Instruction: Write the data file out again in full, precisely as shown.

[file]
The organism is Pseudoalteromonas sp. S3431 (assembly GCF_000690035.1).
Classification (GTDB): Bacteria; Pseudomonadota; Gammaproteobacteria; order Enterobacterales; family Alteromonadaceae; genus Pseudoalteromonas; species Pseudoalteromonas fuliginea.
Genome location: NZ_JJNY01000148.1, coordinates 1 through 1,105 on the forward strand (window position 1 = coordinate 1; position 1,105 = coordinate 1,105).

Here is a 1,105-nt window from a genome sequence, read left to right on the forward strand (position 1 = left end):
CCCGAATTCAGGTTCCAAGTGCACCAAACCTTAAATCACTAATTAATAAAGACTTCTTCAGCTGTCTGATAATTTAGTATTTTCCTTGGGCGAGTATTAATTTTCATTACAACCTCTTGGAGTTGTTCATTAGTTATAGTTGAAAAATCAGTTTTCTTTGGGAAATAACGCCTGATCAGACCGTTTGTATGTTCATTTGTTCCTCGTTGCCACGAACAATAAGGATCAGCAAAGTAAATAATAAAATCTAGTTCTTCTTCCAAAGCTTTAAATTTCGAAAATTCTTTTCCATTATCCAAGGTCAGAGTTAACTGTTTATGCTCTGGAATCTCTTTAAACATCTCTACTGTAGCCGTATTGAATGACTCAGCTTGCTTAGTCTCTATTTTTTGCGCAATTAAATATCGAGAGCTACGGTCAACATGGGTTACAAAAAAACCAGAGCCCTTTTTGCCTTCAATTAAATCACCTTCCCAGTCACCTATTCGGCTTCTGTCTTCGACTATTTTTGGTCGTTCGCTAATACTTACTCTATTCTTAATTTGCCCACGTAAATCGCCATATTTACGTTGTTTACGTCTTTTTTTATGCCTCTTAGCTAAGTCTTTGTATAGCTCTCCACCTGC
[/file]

The organism is Pseudoalteromonas sp. S3431 (assembly GCF_000690035.1).
Classification (GTDB): Bacteria; Pseudomonadota; Gammaproteobacteria; order Enterobacterales; family Alteromonadaceae; genus Pseudoalteromonas; species Pseudoalteromonas fuliginea.
Genome location: NZ_JJNY01000148.1, coordinates 1 through 1,105 on the forward strand (window position 1 = coordinate 1; position 1,105 = coordinate 1,105).

Here is a 1,105-nt window from a genome sequence, read left to right on the forward strand (position 1 = left end):
CCCGAATTCAGGTTCCAAGTGCACCAAACCTTAAATCACTAATTAATAAAGACTTCTTCAGCTGTCTGATAATTTAGTATTTTCCTTGGGCGAGTATTAATTTTCATTACAACCTCTTGGAGTTGTTCATTAGTTATAGTTGAAAAATCAGTTTTCTTTGGGAAATAACGCCTGATCAGACCGTTTGTATGTTCATTTGTTCCTCGTTGCCACGAACAATAAGGATCAGCAAAGTAAATAATAAAATCTAGTTCTTCTTCCAAAGCTTTAAATTTCGAAAATTCTTTTCCATTATCCAAGGTCAGAGTTAACTGTTTATGCTCTGGAATCTCTTTAAACATCTCTACTGTAGCCGTATTGAATGACTCAGCTTGCTTAGTCTCTATTTTTTGCGCAATTAAATATCGAGAGCTACGGTCAACATGGGTTACAAAAAAACCAGAGCCCTTTTTGCCTTCAATTAAATCACCTTCCCAGTCACCTATTCGGCTTCTGTCTTCGACTATTTTTGGTCGTTCGCTAATACTTACTCTATTCTTAATTTGCCCACGTAAATCGCCATATTTACGTTGTTTACGTCTTTTTTTATGCCTCTTAGCTAAGTCTTTGTATAGCTCTCCACCTGC